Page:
PMCID: PMC3954063
Inorganic ion exchanger; ISE; Sm (III); FIM; potentiometric titration
12.  Earthing the Human Body Influences Physiologic Processes 
This study was designed to answer the question: Does the contact of the human organism with the Earth via a copper conductor affect physiologic processes?
Subjects and experiments
Five (5) experiments are presented: experiment 1—effect of earthing on calcium–phosphate homeostasis and serum concentrations of iron (N = 84 participants); experiment 2—effect of earthing on serum concentrations of electrolytes (N = 28); experiment 3—effect of earthing on thyroid function (N = 12); experiment 4—effect of earthing on glucose concentration (N = 12); experiment 5—effect of earthing on immune response to vaccine (N = 32). Subjects were divided into two groups. One (1) group of people was earthed, while the second group remained without contact with the Earth. Blood and urine samples were examined.
Earthing of an electrically insulated human organism during night rest causes lowering of serum concentrations of iron, ionized calcium, inorganic phosphorus, and reduction of renal excretion of calcium and phosphorus. Earthing during night rest decreases free tri-iodothyronine and increases free thyroxine and thyroid-stimulating hormone. The continuous earthing of the human body decreases blood glucose in patients with diabetes. Earthing decreases sodium, potassium, magnesium, iron, total protein, and albumin concentrations while the levels of transferrin, ferritin, and globulins α1, α2, β, and γ increase. These results are statistically significant.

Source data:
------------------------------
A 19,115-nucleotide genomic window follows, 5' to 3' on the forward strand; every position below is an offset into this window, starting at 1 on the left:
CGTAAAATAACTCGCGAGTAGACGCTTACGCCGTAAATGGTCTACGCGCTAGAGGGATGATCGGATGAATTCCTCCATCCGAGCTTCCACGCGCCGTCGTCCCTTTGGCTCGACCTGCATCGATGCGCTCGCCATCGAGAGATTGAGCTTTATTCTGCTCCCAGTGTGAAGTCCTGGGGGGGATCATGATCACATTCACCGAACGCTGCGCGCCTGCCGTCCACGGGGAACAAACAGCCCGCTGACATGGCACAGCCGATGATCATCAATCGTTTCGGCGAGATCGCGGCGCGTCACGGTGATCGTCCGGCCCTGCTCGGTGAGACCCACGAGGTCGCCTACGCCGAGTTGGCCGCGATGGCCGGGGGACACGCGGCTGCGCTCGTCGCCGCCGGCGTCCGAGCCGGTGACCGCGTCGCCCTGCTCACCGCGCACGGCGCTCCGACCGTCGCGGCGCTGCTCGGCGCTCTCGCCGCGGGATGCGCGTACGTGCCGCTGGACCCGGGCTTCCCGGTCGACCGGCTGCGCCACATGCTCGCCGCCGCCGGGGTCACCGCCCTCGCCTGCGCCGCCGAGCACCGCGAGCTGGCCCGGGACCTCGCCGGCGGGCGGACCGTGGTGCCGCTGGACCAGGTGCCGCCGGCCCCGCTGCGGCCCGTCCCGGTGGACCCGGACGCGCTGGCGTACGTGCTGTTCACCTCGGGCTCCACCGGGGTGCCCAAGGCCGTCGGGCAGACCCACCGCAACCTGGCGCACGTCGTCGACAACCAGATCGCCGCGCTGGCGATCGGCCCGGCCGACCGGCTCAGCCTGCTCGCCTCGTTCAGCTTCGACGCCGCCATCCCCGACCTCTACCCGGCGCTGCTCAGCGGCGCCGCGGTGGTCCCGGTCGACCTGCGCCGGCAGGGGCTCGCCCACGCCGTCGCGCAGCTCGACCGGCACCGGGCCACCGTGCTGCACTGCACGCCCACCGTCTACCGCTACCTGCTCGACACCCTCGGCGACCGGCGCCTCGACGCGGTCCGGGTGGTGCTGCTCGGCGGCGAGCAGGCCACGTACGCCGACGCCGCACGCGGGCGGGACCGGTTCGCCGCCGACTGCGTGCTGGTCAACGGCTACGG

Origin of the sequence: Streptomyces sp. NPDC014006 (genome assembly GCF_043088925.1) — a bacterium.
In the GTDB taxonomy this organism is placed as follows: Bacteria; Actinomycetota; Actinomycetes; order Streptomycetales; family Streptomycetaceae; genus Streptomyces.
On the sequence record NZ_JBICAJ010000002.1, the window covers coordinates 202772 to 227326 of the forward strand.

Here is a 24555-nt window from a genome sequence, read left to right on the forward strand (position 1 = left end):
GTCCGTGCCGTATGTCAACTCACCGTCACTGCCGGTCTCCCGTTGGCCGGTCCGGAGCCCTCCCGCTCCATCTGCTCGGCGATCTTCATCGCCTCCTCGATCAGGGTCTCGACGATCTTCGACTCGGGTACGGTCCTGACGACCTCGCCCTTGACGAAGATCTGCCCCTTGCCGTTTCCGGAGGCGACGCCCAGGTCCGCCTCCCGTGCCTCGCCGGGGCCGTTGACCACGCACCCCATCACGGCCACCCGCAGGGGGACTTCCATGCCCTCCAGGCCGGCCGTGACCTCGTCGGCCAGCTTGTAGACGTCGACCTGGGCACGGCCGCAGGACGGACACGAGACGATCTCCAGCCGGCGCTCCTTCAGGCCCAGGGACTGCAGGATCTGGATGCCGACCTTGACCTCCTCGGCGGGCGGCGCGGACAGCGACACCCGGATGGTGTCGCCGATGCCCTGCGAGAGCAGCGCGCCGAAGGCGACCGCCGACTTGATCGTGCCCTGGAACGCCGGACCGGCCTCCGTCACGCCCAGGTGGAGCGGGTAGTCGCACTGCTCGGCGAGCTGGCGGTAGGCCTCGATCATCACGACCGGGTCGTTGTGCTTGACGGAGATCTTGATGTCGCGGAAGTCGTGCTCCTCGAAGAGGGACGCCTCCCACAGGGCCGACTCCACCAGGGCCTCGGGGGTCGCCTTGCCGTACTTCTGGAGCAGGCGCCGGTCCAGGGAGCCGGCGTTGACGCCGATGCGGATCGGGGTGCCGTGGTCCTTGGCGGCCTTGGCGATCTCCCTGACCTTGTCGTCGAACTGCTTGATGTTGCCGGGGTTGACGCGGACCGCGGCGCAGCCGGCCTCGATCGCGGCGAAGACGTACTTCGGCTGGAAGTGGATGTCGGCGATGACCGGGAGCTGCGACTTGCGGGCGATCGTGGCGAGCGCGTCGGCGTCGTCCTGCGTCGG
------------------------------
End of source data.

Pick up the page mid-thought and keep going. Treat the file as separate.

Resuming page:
Earthing the human body influences human physiologic processes. This influence is observed during night relaxation and during physical activity. Effect of the earthing on calcium–phosphate homeostasis is the opposite of that which occurs in states of weightlessness. It also increases the activity of catabolic processes. It may be the primary factor regulating endocrine and nervous systems.
PMCID: PMC3154031  PMID: 21469913
13.  Earth’s Earliest Atmospheres 
Earth is the one known example of an inhabited planet and to current knowledge the likeliest site of the one known origin of life. Here we discuss the origin of Earth’s atmosphere and ocean and some of the environmental conditions of the early Earth as they may relate to the origin of life. A key punctuating event in the narrative is the Moon-forming impact, partly because it made Earth for a short time absolutely uninhabitable, and partly because it sets the boundary conditions for Earth’s subsequent evolution. If life began on Earth, as opposed to having migrated here, it would have done so after the Moon-forming impact. What took place before the Moon formed determined the bulk properties of the Earth and probably determined the overall compositions and sizes of its atmospheres and oceans. What took place afterward animated these materials. One interesting consequence of the Moon-forming impact is that the mantle is devolatized, so that the volatiles subsequently fell out in a kind of condensation sequence. This ensures that the volatiles were concentrated toward the surface so that, for example, the oceans were likely salty from the start. We also point out that an atmosphere generated by impact degassing would tend to have a composition reflective of the impacting bodies (rather than the mantle), and these are almost without exception strongly reducing and volatile-rich. A consequence is that, although CO- or methane-rich atmospheres are not necessarily stable as steady states, they are quite likely to have existed as long-lived transients, many times. With CO comes abundant chemical energy in a metastable package, and with methane comes hydrogen cyanide and ammonia as important albeit less abundant gases.
Life probably arose on Earth after the moon-forming impact. It and subsequent impacts probably created transient reducing methane- or CO-rich atmospheres that provided abundant chemical energy.